The Los Angeles Dodgers did it again!
They went against the Vegas odds and took out the heavier National League favorite for the second year in a row. And like they did last scene, the Dodgers brought their brooms with them.
On Saturday, the Dodgers swept their second consecutive NL Division Series foe. They eliminated the Chicago Cubs last season, and the St. Louis Cardinals last weekend. The only difference was that the Dodgers held the best record in the NL and hosted the Cardinals for the first two games.
Despite their record, the Dodgers’ late season pitching and hitting struggles made them even more of an underdog against the year-long solid Cardinals, who carried an impressive lineup: one of the best rotations in baseball, two Cy Young candidates in Adam Wainwright and Chris Carpenter, an All Star outfielder in Matt Holliday, a playmaker in Mark DeRosa, one of the best hitting catchers in Yadier Molina, one of the best closers in Ryan Franklin, and arguably the best hitter of all time in Albert Pujols. With the recent Yankee postseason struggles, we all knew money could not buy championships as easily as organic team building. However, the Cardinal collapse has to make even more scratch their heads. Like with any sport, anything can happen.
The only explanation for the Dodgers’ success can be an ignorant confidence. They forgot about their struggles, were not worried about the stature of their foe and played smart baseball. Try to find a better explanation; it was even tough to come up with that one.
Luck most definitely played a part. What else could explain Matt Holliday’s fielding gaffe in the ninth inning of game two? For those who missed it, with two outs and the Dodgers trailing 2-1 in the bottom of the ninth against the ultra dominant Franklin, James Loney sent a routine fly ball to left field that should have easily been gloved by Holliday and tied the series at one. Instead, Holliday lost the fly ball in the lights, and then gave a whole new meaning to “grabbing life by the balls” as the ball missed his glove and hit off you know where, which sent him stumbling into a two-base error. Ronnie Belliard, who looked dazed in all of his at-bats against Wainwright, came up with a clutch game-tying single up the middle in the ninth.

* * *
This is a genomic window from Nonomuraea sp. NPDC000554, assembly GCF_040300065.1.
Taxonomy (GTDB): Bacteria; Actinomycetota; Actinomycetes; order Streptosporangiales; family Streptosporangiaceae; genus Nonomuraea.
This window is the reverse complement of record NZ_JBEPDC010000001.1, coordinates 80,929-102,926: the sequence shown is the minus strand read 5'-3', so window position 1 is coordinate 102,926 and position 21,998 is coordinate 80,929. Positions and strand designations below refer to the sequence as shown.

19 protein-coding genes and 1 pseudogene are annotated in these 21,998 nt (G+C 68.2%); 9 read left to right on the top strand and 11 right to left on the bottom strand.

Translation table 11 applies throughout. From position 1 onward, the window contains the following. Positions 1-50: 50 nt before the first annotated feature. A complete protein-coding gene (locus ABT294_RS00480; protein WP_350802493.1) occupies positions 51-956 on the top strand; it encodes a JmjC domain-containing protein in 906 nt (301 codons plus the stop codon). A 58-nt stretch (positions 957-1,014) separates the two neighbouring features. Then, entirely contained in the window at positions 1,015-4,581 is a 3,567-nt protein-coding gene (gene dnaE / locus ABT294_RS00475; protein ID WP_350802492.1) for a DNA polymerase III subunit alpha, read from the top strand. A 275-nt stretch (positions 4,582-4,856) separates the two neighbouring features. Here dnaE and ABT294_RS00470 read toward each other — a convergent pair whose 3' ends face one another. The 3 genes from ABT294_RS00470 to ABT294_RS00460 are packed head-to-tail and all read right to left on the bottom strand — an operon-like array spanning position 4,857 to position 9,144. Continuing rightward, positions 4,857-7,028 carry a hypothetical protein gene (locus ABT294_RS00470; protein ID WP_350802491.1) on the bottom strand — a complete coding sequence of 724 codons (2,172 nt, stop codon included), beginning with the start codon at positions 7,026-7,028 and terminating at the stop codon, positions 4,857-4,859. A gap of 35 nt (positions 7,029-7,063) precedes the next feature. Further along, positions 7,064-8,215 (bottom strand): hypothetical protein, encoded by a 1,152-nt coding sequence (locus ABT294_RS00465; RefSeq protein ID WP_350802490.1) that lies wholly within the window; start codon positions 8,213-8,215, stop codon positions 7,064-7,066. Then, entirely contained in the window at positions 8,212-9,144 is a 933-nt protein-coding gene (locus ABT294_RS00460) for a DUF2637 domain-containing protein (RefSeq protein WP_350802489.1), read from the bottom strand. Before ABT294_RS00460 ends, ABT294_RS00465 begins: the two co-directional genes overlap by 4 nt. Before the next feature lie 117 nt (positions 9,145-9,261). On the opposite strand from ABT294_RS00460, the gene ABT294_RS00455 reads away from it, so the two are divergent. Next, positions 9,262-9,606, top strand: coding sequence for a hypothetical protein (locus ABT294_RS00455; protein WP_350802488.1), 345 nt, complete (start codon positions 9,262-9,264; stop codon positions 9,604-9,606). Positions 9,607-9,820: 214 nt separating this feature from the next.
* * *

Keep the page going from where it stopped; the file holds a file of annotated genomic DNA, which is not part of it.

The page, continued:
Mark Loretta would then deliver the most clutch bloop single in Dodgers history, and the most significant Dodgers post season walk off victory since Kirk Gibson’s home run.
If those events don’t defend the Dodgers as the team of destiny, I do not know what to do. However, we all saw what happened last year when the Phillies had their own lucky charm in the form of a Hawaiian named Shane Victorino, who spoiled the Dodger fun. The Phillies are on the other side of the road again, and they could very well be crossing to our side soon. Nevertheless, the power of October promises nothing and rewards anyone.
The Colorado Rockies are a more desirable opponent on every level: they are an NL West foe, have poor hitting and pitching, and were dominated by the Dodgers in regular season games. I would very much like to see a shot at redemption. I know this column is going to shift from third to first person, but I do not care.
I am currently in Washington D.C. as part of the UCDC program. There is nothing that has kept me more connected with home than the Dodgers. I got to see the Dodgers smash the Washington Nationals here, and I got to bond with all kinds of L.A. expatriates here in the nation’s capitals at bars and restaurants. I wear my Clayton Kershaw jersey proud and loud in public.
There is nothing like a successful sports team that brings people together and extrapolates pride in one community. For those reasons, I want the Phillies to take the series so that I can go to Philadelphia and bleed Dodger Blue. Call me selfish, call me a nut, but do not call me a phony.
With sports you take the bad with the good. There are probabilities of good or bad happening, both of those are just probabilities. As the Dodgers and every other underdog have shown, they are just probabilities.
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